It was some years ago. My memory is clear, a Kennedy moment. I doubt anyone forgets their driving test. Even in those days, London suburb traffic was busy. The test routes were not supposed to be divulged by the instructor. I would imagine most were like mine who did point out areas we ‘may’ be taken on the test.

The test is scheduled for ten in the morning. My instructor collected me at nine, and I drove for around half an hour before arriving at the test centre. “Keep your mind focused on the road. I cannot teach you anymore; there is every probability of passing.”

I was in luck; the lady examiner smiled as she said: “Good morning” she checked my licence and we walked out to the Ford Escort. After checking my eye-sight, the test began.

Out if the test centre onto the main road. A series of right and left turnings. I realised she was going to take me through the town. I’d lived here all my life, travelled along the road with my father, and driving instructor. This morning I felt uneasy; everything seemed different. The traffic was slow-moving, and I wondered if this would make a difference to the test. It is strange how the mind plays tricks.

“Turn left at the next junction.”

I travelled along the road and about halfway down a woman crossed. I braked hard and avoided a disaster. Half an hour later we were at the test centre, five minutes of highway code questions and the test is over, and I’m confident the test is passed.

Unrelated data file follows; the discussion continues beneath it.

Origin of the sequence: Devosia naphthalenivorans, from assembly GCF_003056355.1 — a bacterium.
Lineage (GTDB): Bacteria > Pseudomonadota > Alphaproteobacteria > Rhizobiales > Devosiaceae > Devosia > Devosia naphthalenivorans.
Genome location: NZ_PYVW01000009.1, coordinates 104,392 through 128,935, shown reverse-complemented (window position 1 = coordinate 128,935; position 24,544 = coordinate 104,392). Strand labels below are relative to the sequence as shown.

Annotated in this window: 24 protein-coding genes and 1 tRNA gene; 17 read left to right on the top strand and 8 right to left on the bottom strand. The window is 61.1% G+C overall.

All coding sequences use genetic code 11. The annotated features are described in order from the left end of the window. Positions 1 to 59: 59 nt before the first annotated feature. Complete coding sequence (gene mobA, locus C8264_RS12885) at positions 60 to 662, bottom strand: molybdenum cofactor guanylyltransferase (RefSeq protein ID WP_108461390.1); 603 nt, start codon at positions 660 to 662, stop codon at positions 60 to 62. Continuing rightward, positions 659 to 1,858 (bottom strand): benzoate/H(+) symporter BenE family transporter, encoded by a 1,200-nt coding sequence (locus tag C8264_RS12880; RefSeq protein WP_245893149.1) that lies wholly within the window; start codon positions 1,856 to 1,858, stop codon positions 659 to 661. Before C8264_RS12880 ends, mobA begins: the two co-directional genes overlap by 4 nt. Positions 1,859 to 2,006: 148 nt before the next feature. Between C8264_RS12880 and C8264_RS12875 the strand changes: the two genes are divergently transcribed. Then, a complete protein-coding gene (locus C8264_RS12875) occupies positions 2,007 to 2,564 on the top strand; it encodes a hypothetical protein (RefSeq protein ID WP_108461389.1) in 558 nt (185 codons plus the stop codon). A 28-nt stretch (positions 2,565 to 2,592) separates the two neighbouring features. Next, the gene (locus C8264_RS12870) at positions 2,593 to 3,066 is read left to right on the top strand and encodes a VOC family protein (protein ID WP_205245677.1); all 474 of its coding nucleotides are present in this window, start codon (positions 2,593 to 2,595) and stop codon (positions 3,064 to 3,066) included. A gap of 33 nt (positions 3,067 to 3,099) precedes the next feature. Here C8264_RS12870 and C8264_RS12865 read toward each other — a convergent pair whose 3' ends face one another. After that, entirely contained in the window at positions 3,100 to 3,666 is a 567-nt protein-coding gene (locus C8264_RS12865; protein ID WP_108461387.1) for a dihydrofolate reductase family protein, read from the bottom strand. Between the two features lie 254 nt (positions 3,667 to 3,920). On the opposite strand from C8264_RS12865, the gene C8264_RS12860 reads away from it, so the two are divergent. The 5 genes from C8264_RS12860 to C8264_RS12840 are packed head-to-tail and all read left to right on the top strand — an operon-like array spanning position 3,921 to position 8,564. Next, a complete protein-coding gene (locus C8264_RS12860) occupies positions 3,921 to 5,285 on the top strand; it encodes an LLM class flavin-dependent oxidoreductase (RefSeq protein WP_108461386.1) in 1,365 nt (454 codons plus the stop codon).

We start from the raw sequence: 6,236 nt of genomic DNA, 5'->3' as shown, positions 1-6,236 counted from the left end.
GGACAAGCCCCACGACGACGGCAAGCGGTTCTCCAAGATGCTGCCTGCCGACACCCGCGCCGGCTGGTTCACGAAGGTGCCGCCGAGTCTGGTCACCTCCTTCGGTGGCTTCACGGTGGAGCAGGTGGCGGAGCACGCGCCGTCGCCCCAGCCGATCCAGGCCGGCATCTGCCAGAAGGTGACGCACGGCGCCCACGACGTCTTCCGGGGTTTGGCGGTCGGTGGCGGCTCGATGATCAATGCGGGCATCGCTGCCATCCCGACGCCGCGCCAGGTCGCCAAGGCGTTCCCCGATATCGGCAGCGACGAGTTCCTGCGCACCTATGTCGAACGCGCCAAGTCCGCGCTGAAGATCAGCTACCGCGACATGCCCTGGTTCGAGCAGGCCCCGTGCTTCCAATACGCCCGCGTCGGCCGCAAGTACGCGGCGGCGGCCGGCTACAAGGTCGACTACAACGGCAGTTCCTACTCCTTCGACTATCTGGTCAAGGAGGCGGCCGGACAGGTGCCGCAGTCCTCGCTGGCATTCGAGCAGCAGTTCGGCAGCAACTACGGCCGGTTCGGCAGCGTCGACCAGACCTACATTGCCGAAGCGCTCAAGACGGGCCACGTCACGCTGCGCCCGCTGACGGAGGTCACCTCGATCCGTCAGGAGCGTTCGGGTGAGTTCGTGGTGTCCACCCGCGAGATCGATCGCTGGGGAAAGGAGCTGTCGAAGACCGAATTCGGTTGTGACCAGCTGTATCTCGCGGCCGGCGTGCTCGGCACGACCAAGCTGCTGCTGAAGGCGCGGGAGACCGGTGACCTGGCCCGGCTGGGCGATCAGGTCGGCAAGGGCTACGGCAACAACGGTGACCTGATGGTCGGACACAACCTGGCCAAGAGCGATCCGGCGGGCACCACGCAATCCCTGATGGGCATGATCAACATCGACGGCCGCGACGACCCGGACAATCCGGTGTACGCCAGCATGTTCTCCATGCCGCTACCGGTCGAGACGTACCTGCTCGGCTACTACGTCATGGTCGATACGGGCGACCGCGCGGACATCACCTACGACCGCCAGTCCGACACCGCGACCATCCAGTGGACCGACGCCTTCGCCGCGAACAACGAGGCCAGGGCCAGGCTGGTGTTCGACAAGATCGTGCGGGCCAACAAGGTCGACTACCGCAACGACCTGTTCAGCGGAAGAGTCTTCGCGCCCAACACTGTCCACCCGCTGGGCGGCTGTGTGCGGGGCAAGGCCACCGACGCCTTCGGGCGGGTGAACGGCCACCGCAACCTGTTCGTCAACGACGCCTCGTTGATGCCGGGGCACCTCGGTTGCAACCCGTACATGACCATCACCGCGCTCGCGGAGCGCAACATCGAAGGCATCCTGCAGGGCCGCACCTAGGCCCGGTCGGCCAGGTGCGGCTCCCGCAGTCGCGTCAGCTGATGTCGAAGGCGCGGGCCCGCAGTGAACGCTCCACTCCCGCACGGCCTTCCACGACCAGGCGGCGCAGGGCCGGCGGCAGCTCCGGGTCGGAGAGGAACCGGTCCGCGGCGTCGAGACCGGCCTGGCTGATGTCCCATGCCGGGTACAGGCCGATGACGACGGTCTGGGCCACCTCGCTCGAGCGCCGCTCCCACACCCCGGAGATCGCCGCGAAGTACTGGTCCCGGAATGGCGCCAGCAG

“I’m sorry to say you have not met the standard required to pass your test.” She smiled and continued “You were doing well until the woman walked into the road. I could see you had not anticipated her crossing. You should have slowed down well before you needed to avoid heavy breaking”.

Tears welled up in my eyes, and the shock was painful, how could this be? My instructor drove me home, and my mother made sweet tea and a bacon sandwich.

About five weeks later I arrived at the test centre for the second test. My heart sank when the same lady asked me for my license and tested my eyesight. It took ages to turn right out of the centre, and I failed the test by pulling out of an oncoming car! The examiner continued with the test, left here, right there, around the one-way system and then out onto the London Road. An emergency stop, followed by a reverse park and a hand-brake hill start. Then a return journey back to the centre. Sod it! I had to park in the most difficult space to manoeuvre into. I was glad my instructor would drive me home. She had to go through the motions of the test and asked me highway code questions, speed limits, and stopping distances. She filled in the form and said:

“I’m pleased to say you have met the standard required to pass your test. Congratulations “! I cried, and she smiled “You would have passed it last time if the lady hadn’t crossed the road. Good-morning”

It is part of life that we can prepare for a test. Every instance is reviewed, every possibility is considered, and then a stranger enters the equation and everything worked for is lost. For some time after the first failure, I blamed the pedestrian. Her lack of judgement had cost me my test and damaged my pride.